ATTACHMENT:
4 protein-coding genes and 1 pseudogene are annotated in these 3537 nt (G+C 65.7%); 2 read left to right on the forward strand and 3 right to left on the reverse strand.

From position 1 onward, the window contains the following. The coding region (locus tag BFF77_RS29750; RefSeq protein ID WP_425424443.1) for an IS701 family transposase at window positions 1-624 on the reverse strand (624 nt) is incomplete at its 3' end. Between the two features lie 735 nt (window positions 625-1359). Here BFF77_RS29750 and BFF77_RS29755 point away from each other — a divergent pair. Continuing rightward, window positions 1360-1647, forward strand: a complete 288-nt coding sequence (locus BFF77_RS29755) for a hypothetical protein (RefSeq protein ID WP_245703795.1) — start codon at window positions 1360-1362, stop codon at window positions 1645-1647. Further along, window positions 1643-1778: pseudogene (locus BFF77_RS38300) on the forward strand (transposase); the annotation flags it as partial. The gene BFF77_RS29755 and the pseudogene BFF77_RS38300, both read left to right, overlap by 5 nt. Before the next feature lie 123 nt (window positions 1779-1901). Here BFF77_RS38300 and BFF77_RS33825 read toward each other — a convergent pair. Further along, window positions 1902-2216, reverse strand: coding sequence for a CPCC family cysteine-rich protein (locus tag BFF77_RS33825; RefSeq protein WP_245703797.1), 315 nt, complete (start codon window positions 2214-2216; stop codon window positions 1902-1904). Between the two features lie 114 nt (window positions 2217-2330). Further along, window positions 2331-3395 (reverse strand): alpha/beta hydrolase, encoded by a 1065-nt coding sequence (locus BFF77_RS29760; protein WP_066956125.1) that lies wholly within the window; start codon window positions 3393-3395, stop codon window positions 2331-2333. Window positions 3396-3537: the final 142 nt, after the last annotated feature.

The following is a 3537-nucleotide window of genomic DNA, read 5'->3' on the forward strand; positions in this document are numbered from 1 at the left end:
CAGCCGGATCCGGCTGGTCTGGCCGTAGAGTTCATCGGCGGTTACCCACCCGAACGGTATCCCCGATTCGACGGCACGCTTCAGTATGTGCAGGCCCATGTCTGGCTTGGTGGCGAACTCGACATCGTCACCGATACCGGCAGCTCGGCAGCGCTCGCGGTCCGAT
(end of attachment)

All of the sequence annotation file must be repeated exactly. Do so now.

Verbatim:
4 protein-coding genes and 1 pseudogene are annotated in these 3537 nt (G+C 65.7%); 2 read left to right on the forward strand and 3 right to left on the reverse strand.

From position 1 onward, the window contains the following. The coding region (locus tag BFF77_RS29750; RefSeq protein ID WP_425424443.1) for an IS701 family transposase at window positions 1-624 on the reverse strand (624 nt) is incomplete at its 3' end. Between the two features lie 735 nt (window positions 625-1359). Here BFF77_RS29750 and BFF77_RS29755 point away from each other — a divergent pair. Continuing rightward, window positions 1360-1647, forward strand: a complete 288-nt coding sequence (locus BFF77_RS29755) for a hypothetical protein (RefSeq protein ID WP_245703795.1) — start codon at window positions 1360-1362, stop codon at window positions 1645-1647. Further along, window positions 1643-1778: pseudogene (locus BFF77_RS38300) on the forward strand (transposase); the annotation flags it as partial. The gene BFF77_RS29755 and the pseudogene BFF77_RS38300, both read left to right, overlap by 5 nt. Before the next feature lie 123 nt (window positions 1779-1901). Here BFF77_RS38300 and BFF77_RS33825 read toward each other — a convergent pair. Further along, window positions 1902-2216, reverse strand: coding sequence for a CPCC family cysteine-rich protein (locus tag BFF77_RS33825; RefSeq protein WP_245703797.1), 315 nt, complete (start codon window positions 2214-2216; stop codon window positions 1902-1904). Between the two features lie 114 nt (window positions 2217-2330). Further along, window positions 2331-3395 (reverse strand): alpha/beta hydrolase, encoded by a 1065-nt coding sequence (locus BFF77_RS29760; protein WP_066956125.1) that lies wholly within the window; start codon window positions 3393-3395, stop codon window positions 2331-2333. Window positions 3396-3537: the final 142 nt, after the last annotated feature.

The following is a 3537-nucleotide window of genomic DNA, read 5'->3' on the forward strand; positions in this document are numbered from 1 at the left end:
CAGCCGGATCCGGCTGGTCTGGCCGTAGAGTTCATCGGCGGTTACCCACCCGAACGGTATCCCCGATTCGACGGCACGCTTCAGTATGTGCAGGCCCATGTCTGGCTTGGTGGCGAACTCGACATCGTCACCGATACCGGCAGCTCGGCAGCGCTCGCGGTCCGAT